loading...

Off the Beaten Turf: DC’s Tastiest Chinese Restaurant?

by Shilpi Paul

Off the Beaten Turf: DC's Tastiest Chinese Restaurant?: Figure 1

In this edition of Off the Beaten Turf, UrbanTurf ventures up New York Avenue to an unassuming restaurant that one food critic called “The best Chinese restaurant Washington, DC has had, ever.”

UrbanTurf is a fan of economist Tyler Cowen’s side project, Tyler Cowen’s Ethnic Dining Guide (All Food is Ethnic). Cowen is able to sniff out little-known restaurants in DC, Maryland and Virginia that serve notably delicious food, and his recommendations send a stream of geeky followers to unlikely locations in strip malls all over the area. He also acknowledges well-known restaurants if he feels that they deserve it; in early 2012, for example, he wondered if Little Serow might be the best Thai restaurant on the East Coast. National publications followed suit.

Panda Gourmet (not to be confused with Panda Express) falls into the “little-known” category; it opened just a few months ago in a glum-looking Days Inn on New York Avenue NE. But Cowen was equally hyperbolic in describing it. “This is a top drawer Chinese restaurant and for authenticity it is #1 around of all choices,” raved Cowen, who also cross-posted the restaurant review to his economics blog, Marginal Revolution.

After reading that review, UrbanTurf felt compelled to try it out.

Coming from the center of DC, the arrival at 2700 New York Avenue NE is tricky. The restaurant is on the left side of the street, and you either need to make a U-turn quite a bit up the road and then take a service road, or turn right on Bladensburg Road and wiggle your way through a few parking lots.

Off the Beaten Turf: DC's Tastiest Chinese Restaurant?: Figure 2
A few of the dishes.

On a Monday in the early evening, the parking lot was empty and we were the only customers. After about an hour, a group of three bespectacled thirtysomethings came in, making us wonder what proportion of the clientele Cowen was responsible for.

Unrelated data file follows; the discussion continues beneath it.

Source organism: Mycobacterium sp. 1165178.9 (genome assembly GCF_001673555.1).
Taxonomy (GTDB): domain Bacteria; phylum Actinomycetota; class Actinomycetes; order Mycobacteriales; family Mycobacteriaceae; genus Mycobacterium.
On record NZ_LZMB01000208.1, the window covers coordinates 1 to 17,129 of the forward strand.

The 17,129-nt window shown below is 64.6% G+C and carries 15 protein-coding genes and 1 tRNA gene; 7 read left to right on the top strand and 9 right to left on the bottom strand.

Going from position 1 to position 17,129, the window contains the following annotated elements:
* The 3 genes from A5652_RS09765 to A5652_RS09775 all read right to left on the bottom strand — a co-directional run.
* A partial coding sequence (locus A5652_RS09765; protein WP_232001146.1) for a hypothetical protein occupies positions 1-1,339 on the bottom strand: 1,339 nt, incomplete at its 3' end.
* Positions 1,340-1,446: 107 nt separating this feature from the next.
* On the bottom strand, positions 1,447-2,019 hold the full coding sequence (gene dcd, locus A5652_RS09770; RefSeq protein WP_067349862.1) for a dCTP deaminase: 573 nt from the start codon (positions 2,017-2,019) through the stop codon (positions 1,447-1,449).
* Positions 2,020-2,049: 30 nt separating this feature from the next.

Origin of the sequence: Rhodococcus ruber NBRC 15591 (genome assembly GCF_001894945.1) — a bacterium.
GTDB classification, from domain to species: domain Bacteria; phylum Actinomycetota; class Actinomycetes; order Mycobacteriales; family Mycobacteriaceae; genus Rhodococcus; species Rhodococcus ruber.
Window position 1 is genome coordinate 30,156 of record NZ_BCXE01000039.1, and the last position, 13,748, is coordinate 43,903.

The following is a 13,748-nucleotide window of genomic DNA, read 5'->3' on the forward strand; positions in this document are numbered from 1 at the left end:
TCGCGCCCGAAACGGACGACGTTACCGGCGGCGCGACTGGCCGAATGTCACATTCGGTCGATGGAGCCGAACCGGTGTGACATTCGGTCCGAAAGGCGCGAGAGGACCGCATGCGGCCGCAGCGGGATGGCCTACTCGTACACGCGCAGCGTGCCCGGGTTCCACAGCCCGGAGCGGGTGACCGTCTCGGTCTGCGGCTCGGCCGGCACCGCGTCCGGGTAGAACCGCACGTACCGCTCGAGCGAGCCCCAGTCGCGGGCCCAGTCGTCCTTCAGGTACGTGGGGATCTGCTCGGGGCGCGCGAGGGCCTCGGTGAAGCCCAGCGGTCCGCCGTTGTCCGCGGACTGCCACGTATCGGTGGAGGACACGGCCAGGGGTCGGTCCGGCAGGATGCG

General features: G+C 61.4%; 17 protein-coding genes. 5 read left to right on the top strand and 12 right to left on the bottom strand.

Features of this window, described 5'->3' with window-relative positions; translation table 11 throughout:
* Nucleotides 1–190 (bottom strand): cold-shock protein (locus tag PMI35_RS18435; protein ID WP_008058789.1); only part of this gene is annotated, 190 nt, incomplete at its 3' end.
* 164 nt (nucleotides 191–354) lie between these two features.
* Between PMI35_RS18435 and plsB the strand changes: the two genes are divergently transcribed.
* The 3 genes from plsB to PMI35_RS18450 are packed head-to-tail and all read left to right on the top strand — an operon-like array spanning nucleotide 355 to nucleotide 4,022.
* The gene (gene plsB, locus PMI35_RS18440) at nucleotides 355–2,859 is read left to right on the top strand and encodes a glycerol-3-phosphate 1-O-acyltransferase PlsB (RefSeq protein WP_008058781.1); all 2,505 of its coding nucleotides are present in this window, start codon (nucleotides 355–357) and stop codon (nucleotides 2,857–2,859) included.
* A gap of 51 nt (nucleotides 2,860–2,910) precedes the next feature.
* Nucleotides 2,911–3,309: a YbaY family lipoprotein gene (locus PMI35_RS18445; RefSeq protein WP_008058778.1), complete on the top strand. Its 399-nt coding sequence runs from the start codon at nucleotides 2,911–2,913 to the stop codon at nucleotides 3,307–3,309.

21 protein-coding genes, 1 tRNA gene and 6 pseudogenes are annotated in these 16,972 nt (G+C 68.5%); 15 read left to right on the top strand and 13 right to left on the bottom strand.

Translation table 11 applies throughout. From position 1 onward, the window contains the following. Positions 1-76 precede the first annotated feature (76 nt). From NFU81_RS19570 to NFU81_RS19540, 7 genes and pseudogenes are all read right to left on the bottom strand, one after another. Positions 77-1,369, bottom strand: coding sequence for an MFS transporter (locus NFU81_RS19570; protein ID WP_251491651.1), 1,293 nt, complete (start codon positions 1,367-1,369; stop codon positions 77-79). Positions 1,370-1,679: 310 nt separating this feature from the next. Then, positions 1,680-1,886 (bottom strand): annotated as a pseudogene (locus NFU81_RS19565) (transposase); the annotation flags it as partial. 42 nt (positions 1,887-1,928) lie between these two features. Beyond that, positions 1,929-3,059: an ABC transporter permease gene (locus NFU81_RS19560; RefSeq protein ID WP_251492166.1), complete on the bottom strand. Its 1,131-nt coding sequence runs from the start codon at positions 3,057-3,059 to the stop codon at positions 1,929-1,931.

The menu is divided into two sizable sections: one with American and Chinese-American dishes on it — like General Tso’s — and another, the Szechuan Chef’s Special menu, with items like Ma Po tofu and Dan Dan noodles. Apparently, if you ask your waiter, you can also get access to a Chinese menu, which is written entirely in Chinese and includes a few more items.

We stuck to the Szechuan menu (and Cowen suggests ordering off the Chinese menu for the best experience). We ordered several noodle dishes — Dan Dan and Chengdu cold noodle — as well as a couple saucy protein entrees: Beef with cumin and Tofu Country Style. The food did not disappoint. Chengdu cold noodle was perhaps the tastiest noodle preparation I’ve had in a Chinese restaurant, with warmth, a vinegary sourness, a chili-infused red color, and fresh ingredients. Each noodle was completely saturated and we gobbled it up.

Beef with cumin has an extremely appropriate name: the dish contains an unprecedented amount of cumin. Each morsel packs a spice-filled bite. Other ingredients include hot red peppers, which are liberally scattered throughout. The beef was thin, fatty and bite-sized, prepared in a manner that made it feel tender but well-cooked. In glancing at a few recipes for the dish, it appears that preparation involves marination and a two-step frying process, once on low heat and then on high.

Overall, we left quite satisfied, and with a generous amount of food to take home. The dishes were made with high quality ingredients, and the flavors felt unusual and potent. Usually, finding ethnic food this good requires trekking out to the suburbs. If you are looking for tasty Szechuan food and are willing to travel to an unlikely address within DC, Panda Gourmet should find a place on your list.